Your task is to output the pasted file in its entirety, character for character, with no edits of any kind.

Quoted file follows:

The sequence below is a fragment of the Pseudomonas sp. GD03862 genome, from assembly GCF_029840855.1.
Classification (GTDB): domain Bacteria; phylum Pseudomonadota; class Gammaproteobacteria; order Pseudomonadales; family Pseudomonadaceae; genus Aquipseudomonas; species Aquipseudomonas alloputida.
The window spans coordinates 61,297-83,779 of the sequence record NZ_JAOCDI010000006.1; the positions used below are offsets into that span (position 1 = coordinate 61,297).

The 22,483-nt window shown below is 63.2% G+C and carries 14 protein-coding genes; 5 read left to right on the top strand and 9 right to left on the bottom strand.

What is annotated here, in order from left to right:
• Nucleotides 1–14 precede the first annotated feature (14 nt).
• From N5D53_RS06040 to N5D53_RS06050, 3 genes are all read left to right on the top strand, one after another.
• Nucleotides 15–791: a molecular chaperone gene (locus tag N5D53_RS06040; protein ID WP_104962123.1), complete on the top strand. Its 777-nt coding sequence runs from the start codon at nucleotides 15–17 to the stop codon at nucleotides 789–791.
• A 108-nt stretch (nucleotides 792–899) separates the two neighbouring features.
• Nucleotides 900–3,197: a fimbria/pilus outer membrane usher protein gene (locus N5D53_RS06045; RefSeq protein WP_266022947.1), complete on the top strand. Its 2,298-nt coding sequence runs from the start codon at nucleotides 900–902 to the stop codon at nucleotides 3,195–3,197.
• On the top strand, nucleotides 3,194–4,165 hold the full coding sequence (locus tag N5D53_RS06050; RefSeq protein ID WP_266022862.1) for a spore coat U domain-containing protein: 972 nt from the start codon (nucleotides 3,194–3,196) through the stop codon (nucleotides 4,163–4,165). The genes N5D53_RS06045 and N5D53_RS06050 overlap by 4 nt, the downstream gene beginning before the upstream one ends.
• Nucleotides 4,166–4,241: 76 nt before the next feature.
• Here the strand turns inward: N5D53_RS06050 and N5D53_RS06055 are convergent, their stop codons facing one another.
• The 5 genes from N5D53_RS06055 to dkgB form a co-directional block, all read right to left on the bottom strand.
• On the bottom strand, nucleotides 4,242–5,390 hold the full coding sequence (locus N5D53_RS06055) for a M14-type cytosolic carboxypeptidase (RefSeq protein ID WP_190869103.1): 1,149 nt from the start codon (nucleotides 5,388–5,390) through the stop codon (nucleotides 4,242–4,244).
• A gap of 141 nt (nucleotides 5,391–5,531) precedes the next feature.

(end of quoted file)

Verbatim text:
The sequence below is a fragment of the Pseudomonas sp. GD03862 genome, from assembly GCF_029840855.1.
Classification (GTDB): domain Bacteria; phylum Pseudomonadota; class Gammaproteobacteria; order Pseudomonadales; family Pseudomonadaceae; genus Aquipseudomonas; species Aquipseudomonas alloputida.
The window spans coordinates 61,297-83,779 of the sequence record NZ_JAOCDI010000006.1; the positions used below are offsets into that span (position 1 = coordinate 61,297).

The 22,483-nt window shown below is 63.2% G+C and carries 14 protein-coding genes; 5 read left to right on the top strand and 9 right to left on the bottom strand.

What is annotated here, in order from left to right:
• Nucleotides 1–14 precede the first annotated feature (14 nt).
• From N5D53_RS06040 to N5D53_RS06050, 3 genes are all read left to right on the top strand, one after another.
• Nucleotides 15–791: a molecular chaperone gene (locus tag N5D53_RS06040; protein ID WP_104962123.1), complete on the top strand. Its 777-nt coding sequence runs from the start codon at nucleotides 15–17 to the stop codon at nucleotides 789–791.
• A 108-nt stretch (nucleotides 792–899) separates the two neighbouring features.
• Nucleotides 900–3,197: a fimbria/pilus outer membrane usher protein gene (locus N5D53_RS06045; RefSeq protein WP_266022947.1), complete on the top strand. Its 2,298-nt coding sequence runs from the start codon at nucleotides 900–902 to the stop codon at nucleotides 3,195–3,197.
• On the top strand, nucleotides 3,194–4,165 hold the full coding sequence (locus tag N5D53_RS06050; RefSeq protein ID WP_266022862.1) for a spore coat U domain-containing protein: 972 nt from the start codon (nucleotides 3,194–3,196) through the stop codon (nucleotides 4,163–4,165). The genes N5D53_RS06045 and N5D53_RS06050 overlap by 4 nt, the downstream gene beginning before the upstream one ends.
• Nucleotides 4,166–4,241: 76 nt before the next feature.
• Here the strand turns inward: N5D53_RS06050 and N5D53_RS06055 are convergent, their stop codons facing one another.
• The 5 genes from N5D53_RS06055 to dkgB form a co-directional block, all read right to left on the bottom strand.
• On the bottom strand, nucleotides 4,242–5,390 hold the full coding sequence (locus N5D53_RS06055) for a M14-type cytosolic carboxypeptidase (RefSeq protein ID WP_190869103.1): 1,149 nt from the start codon (nucleotides 5,388–5,390) through the stop codon (nucleotides 4,242–4,244).
• A gap of 141 nt (nucleotides 5,391–5,531) precedes the next feature.